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The impact of sociodemographic and health-service factors on breast-feeding in sub-Saharan African countries with high diarrhoea mortality

  • Felix A Ogbo (a1) (a2), John Eastwood (a2) (a3) (a4) (a5) (a6), Andrew Page (a1) (a2), Oniovo Efe-Aluta (a7), Chukwudi Anago-Amanze (a7), Eshioramhe A Kadiri (a8), Ifegwu K Ifegwu (a9), Sue Woolfenden (a2) (a3) (a10) and Kingsley E Agho (a11)...
Abstract
Objective

The current study aimed to examine the impact of sociodemographic and health-service factors on breast-feeding in sub-Saharan African (SSA) countries with high diarrhoea mortality.

Design

The study used the most recent and pooled Demographic and Health Survey data sets collected in nine SSA countries with high diarrhoea mortality. Multivariate logistic regression models that adjusted for cluster and sampling weights were used to investigate the association between sociodemographic and health-service factors and breast-feeding in SSA countries.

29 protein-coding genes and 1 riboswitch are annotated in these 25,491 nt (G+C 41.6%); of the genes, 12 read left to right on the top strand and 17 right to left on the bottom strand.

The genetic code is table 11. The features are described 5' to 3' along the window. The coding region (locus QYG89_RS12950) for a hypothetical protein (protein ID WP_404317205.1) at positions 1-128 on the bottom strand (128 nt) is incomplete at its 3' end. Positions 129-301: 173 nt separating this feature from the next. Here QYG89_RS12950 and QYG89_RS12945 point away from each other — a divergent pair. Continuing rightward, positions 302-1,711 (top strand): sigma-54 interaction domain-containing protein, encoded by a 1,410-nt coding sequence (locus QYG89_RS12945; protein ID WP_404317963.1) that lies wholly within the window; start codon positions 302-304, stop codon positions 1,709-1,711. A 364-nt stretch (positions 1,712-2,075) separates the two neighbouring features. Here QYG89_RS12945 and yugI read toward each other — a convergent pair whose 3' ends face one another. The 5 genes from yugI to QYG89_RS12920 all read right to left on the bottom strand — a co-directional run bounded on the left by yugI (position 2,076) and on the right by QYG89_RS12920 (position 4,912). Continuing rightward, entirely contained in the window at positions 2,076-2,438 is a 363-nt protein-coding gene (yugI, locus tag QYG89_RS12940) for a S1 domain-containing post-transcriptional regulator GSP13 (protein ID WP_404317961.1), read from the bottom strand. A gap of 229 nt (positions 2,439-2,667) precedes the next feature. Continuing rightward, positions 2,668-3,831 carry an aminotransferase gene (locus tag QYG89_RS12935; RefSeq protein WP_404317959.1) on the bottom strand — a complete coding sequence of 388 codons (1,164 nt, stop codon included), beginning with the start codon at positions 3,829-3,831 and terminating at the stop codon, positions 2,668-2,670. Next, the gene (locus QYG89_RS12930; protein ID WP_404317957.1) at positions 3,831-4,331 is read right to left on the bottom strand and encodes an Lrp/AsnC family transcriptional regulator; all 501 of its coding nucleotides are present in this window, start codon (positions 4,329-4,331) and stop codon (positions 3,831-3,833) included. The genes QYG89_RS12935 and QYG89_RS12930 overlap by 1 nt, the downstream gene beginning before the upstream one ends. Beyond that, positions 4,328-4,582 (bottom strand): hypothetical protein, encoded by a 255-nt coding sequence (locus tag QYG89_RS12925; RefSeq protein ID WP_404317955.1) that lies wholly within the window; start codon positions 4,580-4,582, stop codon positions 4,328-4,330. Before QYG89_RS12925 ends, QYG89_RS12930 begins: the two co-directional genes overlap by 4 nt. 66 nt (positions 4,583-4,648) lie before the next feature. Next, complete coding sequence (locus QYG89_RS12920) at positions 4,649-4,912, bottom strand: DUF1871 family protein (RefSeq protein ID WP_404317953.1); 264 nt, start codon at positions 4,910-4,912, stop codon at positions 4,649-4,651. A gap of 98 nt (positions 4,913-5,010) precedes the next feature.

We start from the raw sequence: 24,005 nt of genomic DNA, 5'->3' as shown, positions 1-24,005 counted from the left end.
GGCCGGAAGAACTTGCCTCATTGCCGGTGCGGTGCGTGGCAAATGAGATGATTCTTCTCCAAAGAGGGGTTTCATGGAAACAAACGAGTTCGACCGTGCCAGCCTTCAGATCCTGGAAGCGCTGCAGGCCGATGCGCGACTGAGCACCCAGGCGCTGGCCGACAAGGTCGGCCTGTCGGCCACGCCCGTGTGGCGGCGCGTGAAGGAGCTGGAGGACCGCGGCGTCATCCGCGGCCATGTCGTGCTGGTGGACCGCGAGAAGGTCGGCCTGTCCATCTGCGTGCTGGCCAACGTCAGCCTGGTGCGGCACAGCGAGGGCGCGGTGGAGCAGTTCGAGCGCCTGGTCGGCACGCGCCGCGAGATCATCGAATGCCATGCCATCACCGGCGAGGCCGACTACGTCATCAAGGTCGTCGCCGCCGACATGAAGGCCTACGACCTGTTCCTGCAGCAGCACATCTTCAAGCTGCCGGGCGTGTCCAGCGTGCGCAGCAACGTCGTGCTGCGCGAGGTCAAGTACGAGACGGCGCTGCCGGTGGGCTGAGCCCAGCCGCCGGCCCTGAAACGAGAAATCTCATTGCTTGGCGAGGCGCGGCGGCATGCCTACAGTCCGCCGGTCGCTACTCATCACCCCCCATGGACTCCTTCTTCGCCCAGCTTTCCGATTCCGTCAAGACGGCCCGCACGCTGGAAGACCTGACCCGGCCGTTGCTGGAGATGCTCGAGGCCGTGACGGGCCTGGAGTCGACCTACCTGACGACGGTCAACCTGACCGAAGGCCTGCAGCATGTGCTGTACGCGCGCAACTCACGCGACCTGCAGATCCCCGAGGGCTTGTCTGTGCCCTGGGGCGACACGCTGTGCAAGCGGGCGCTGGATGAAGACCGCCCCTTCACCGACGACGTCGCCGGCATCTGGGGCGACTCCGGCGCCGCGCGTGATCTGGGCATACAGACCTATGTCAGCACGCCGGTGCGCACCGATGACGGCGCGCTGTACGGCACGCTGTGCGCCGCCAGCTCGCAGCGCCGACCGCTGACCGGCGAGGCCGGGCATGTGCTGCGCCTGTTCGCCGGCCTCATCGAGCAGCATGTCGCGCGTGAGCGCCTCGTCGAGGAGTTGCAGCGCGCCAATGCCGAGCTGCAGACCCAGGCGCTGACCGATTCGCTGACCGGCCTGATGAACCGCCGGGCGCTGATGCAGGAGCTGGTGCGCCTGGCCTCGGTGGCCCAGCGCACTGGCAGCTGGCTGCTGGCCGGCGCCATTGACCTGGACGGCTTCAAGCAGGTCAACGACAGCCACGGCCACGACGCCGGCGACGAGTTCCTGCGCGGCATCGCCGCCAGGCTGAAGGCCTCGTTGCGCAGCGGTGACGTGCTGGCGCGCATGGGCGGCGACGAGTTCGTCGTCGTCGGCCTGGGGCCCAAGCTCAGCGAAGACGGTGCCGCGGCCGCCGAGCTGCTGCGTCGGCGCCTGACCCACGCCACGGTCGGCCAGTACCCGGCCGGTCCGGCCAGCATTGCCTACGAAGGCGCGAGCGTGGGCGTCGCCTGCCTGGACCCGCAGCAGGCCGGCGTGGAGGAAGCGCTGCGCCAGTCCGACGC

Setting

Sub-Saharan Africa with high diarrhoea mortality.

Subjects

Children (n 50 975) under 24 months old (Burkina Faso (2010, N 5710); Demographic Republic of Congo (2013, N 6797); Ethiopia (2013, N 4193); Kenya (2014, N 7024); Mali (2013, N 3802); Niger (2013, N 4930); Nigeria (2013, N 11 712); Tanzania (2015, N 3894); and Uganda (2010, N 2913)).

Results

Overall prevalence of exclusive breast-feeding (EBF) and early initiation of breast-feeding (EIBF) was 35 and 44 %, respectively. Uganda, Ethiopia and Tanzania had higher EBF prevalence compared with Nigeria and Niger. Prevalence of EIBF was highest in Mali and lowest in Kenya. Higher educational attainment and frequent health-service visits of mothers (i.e. antenatal care, postnatal care and delivery at a health facility) were associated with EBF and EIBF.

Conclusions

Breast-feeding practices in SSA countries with high diarrhoea mortality varied across geographical regions. To improve breast-feeding behaviours among mothers in SSA countries with high diarrhoea mortality, breast-feeding initiatives and policies should be context-specific, measurable and culturally appropriate, and should focus on all women, particularly mothers from low socio-economic groups with limited health-service access.

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Corresponding author
* Corresponding author: Email felgbo@yahoo.co.uk
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